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British photographer to open Route 66 show October 20, 2014

Posted by Ron Warnick in Art, Events, Photographs, Road trips.
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If you’re a reader who lives in the United Kingdom (and my host reports there is a substantial number) and are itching to experience Route 66, an upcoming photography exhibition might whet your appetite even more.

Martin Smith, a British fine-arts photographer, will open a show Tuesday at the Hertford Theatre in Hertford, England, featuring images from his trip on Route 66 last year.

The show opens Oct. 21 and ends Nov. 15. Hertford less than an hour north of London.

More about the show:

Route 66 once epitomised the American dream. The route took in eight states and 2500 miles as it linked Chicago in the east to Los Angeles in the west. Christened the “Mother Road” it has legendary status in popular music and film.

As interstate highways became established the road fell into decay as the towns it linked were bypassed. But today the spirit of Route 66 lives on. The people and places encountered along the journey make this the greatest road trip of them all.

Through a series of captivating images photographed over ten years Martin Smith has documented Route 66 during several journeys covering its length and breadth. A series of these images depicting the road, its old diners, gas stations and restored neon signs will be shown in this exhibition in Hertford, 20 miles north of London.

Martin will be available at selected times to meet visitors and discuss the stories behind the exhibits.

Those selected times where the photographer will be around are from 6:45 pm to 9:15 p.m. Oct. 24 (before a Fairport Convention concert at the theater), from 4 to 7 p.m. Nov. 5 and from 4 to 7 p.m. Nov. 13.

The theater’s hours are from 10 a.m. to 5 p.m. Monday through Saturday except for performance days, when hours are extended to 7:45 p.m.

If you can’t make it to the show, you can see many of Smith’s Route 66 photographs here.

(Images courtesy of Martin Smith)

Stories sought about certain Albuquerque businesses October 19, 2014

Posted by Ron Warnick in Art, History, Signs, Towns.
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Two authors are seeking stories about several long-gone businesses along Route 66 in Albuquerque that used Zeon Corporation-designed signs to attract customers, according to a story in the Albuquerque Journal.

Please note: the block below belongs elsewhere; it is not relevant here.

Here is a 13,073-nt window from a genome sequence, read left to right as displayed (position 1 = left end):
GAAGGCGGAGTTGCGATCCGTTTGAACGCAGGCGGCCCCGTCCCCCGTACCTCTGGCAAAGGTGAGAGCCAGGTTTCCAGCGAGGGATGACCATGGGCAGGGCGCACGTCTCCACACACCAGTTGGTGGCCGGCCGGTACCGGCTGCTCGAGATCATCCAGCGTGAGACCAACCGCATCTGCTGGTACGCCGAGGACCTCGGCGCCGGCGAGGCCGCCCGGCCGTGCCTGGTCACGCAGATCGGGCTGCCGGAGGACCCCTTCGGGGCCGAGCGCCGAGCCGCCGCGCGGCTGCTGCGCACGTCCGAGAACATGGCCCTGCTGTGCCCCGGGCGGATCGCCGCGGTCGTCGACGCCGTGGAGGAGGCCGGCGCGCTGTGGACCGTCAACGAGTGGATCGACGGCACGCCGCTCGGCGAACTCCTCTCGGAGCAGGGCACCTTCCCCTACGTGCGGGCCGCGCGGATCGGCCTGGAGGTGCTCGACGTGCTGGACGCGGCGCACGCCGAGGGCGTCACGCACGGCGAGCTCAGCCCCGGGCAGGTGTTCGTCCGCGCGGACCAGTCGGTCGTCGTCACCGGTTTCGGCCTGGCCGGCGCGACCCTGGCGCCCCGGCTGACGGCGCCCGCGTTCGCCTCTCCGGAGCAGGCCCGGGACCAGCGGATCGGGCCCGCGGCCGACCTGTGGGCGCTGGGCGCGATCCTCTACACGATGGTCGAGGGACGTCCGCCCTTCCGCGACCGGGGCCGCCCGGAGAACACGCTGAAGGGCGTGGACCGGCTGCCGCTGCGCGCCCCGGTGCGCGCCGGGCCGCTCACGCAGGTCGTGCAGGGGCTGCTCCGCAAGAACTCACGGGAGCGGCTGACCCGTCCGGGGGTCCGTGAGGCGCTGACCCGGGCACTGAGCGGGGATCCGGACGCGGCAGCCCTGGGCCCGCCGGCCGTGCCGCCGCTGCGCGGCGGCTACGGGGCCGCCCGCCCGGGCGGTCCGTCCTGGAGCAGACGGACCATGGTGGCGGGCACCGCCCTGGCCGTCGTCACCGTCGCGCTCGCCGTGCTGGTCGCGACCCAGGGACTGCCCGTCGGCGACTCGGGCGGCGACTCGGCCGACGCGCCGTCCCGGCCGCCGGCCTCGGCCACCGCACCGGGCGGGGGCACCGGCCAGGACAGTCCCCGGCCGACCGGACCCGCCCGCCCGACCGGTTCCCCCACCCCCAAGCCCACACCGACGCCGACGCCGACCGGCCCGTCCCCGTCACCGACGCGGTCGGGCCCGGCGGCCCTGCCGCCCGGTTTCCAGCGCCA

University of New Mexico professors Ellen Babcock and Mark C. Childs are working on a book titled “The Zeon Files” that will be published UNM Press late next year.

Zeon Corp. also was known as Electrical Products of New Mexico, and drawings from that company will be included in the book.

The Journal reported:

“We have about 70 pieces of work that we’re finding the stories behind,” Babcock said. “This was an amazing time for sign productions and a lot of the businesses would up the ante with their eye-catching designs.” [...]

Babcock said that, in the early 1970s, the city moved in a different direction and changed the ordinance for sign heights.

“It kind of squashed the exuberance of it all,” she said. “But looking at the drawings, you can see all the hard work and detail that went into each sign.” [...]

“We’re hoping to draw the people out and get a conversation started about the signs,” she said. “It was an interesting time to drive down Central and see all of these signs. Now they are gone and we want to preserve the stories.”

Among the businesses the duo needs stories from are Star Florist, Roadrunner Coffee Shop, Bimbo’s Drive Inn, Paris Shoe Shop and Eddie’s Inferno Cocktail Lounge.

Several examples of the Zeon Corp.’s blueprints for the signs can be seen here.

KRQE-TV in Albuquerque also had a story:

Childs can be contacted through mchilds(at)unm(dot)edu and Babcock at ebabcock(at)unm(dot)edu.

(Excerpted Zeon Corp. drawing of Eddie’s Inferno Cocktail Lounge sign via Friends of the Orphan Signs)

Route 66 photo exhibit opens in Tulsa on Friday September 30, 2014

Posted by Ron Warnick in Art, Events, Photographs, Road trips.
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An exhibit by photographer Jessica Harvey, “Mother Road,” opens Friday at the Hardesty Arts Center in downtown Tulsa, with noted “Route 66: The Mother Road” author and Route 66 Alliance co-founder Michael Wallis speaking during the exhibition’s opening.

According to a news release from the Arts & Humanities Council of Tulsa, Wallis mentored Harvey for her two-month solo journey on Route 66. “Mother Road” will be on display at the Hardesty Arts Center through Nov. 23. “Mother Road” also includes artifacts and stories.

More photos from the exhibit:

More about the event: